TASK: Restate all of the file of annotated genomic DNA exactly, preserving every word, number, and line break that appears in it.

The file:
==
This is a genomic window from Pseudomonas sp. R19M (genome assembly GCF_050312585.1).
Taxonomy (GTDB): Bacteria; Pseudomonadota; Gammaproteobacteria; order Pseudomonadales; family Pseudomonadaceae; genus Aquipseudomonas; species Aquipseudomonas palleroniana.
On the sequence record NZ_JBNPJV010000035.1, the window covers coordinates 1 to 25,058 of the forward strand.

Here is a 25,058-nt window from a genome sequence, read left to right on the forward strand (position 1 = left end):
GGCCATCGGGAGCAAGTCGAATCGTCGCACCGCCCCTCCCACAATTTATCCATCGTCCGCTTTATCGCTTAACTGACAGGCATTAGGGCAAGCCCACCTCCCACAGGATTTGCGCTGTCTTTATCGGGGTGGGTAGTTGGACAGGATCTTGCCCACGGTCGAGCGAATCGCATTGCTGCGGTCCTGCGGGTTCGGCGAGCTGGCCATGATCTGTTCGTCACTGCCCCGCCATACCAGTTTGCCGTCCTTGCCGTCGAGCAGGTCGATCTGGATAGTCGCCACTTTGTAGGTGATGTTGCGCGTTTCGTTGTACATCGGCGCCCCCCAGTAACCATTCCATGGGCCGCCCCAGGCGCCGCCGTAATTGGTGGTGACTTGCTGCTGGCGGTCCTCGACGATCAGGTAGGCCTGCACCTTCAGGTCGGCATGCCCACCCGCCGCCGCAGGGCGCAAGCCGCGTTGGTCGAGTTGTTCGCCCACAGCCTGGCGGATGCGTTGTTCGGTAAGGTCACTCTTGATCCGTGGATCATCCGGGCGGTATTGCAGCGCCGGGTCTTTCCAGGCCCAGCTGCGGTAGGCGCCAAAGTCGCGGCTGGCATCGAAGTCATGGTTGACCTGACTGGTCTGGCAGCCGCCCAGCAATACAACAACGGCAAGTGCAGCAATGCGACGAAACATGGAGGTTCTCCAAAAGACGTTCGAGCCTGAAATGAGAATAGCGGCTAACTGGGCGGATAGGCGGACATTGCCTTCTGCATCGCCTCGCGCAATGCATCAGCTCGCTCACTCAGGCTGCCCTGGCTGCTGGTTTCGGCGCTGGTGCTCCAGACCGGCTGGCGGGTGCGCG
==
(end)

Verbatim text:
This is a genomic window from Pseudomonas sp. R19M (genome assembly GCF_050312585.1).
Taxonomy (GTDB): Bacteria; Pseudomonadota; Gammaproteobacteria; order Pseudomonadales; family Pseudomonadaceae; genus Aquipseudomonas; species Aquipseudomonas palleroniana.
On the sequence record NZ_JBNPJV010000035.1, the window covers coordinates 1 to 25,058 of the forward strand.

Here is a 25,058-nt window from a genome sequence, read left to right on the forward strand (position 1 = left end):
GGCCATCGGGAGCAAGTCGAATCGTCGCACCGCCCCTCCCACAATTTATCCATCGTCCGCTTTATCGCTTAACTGACAGGCATTAGGGCAAGCCCACCTCCCACAGGATTTGCGCTGTCTTTATCGGGGTGGGTAGTTGGACAGGATCTTGCCCACGGTCGAGCGAATCGCATTGCTGCGGTCCTGCGGGTTCGGCGAGCTGGCCATGATCTGTTCGTCACTGCCCCGCCATACCAGTTTGCCGTCCTTGCCGTCGAGCAGGTCGATCTGGATAGTCGCCACTTTGTAGGTGATGTTGCGCGTTTCGTTGTACATCGGCGCCCCCCAGTAACCATTCCATGGGCCGCCCCAGGCGCCGCCGTAATTGGTGGTGACTTGCTGCTGGCGGTCCTCGACGATCAGGTAGGCCTGCACCTTCAGGTCGGCATGCCCACCCGCCGCCGCAGGGCGCAAGCCGCGTTGGTCGAGTTGTTCGCCCACAGCCTGGCGGATGCGTTGTTCGGTAAGGTCACTCTTGATCCGTGGATCATCCGGGCGGTATTGCAGCGCCGGGTCTTTCCAGGCCCAGCTGCGGTAGGCGCCAAAGTCGCGGCTGGCATCGAAGTCATGGTTGACCTGACTGGTCTGGCAGCCGCCCAGCAATACAACAACGGCAAGTGCAGCAATGCGACGAAACATGGAGGTTCTCCAAAAGACGTTCGAGCCTGAAATGAGAATAGCGGCTAACTGGGCGGATAGGCGGACATTGCCTTCTGCATCGCCTCGCGCAATGCATCAGCTCGCTCACTCAGGCTGCCCTGGCTGCTGGTTTCGGCGCTGGTGCTCCAGACCGGCTGGCGGGTGCGCG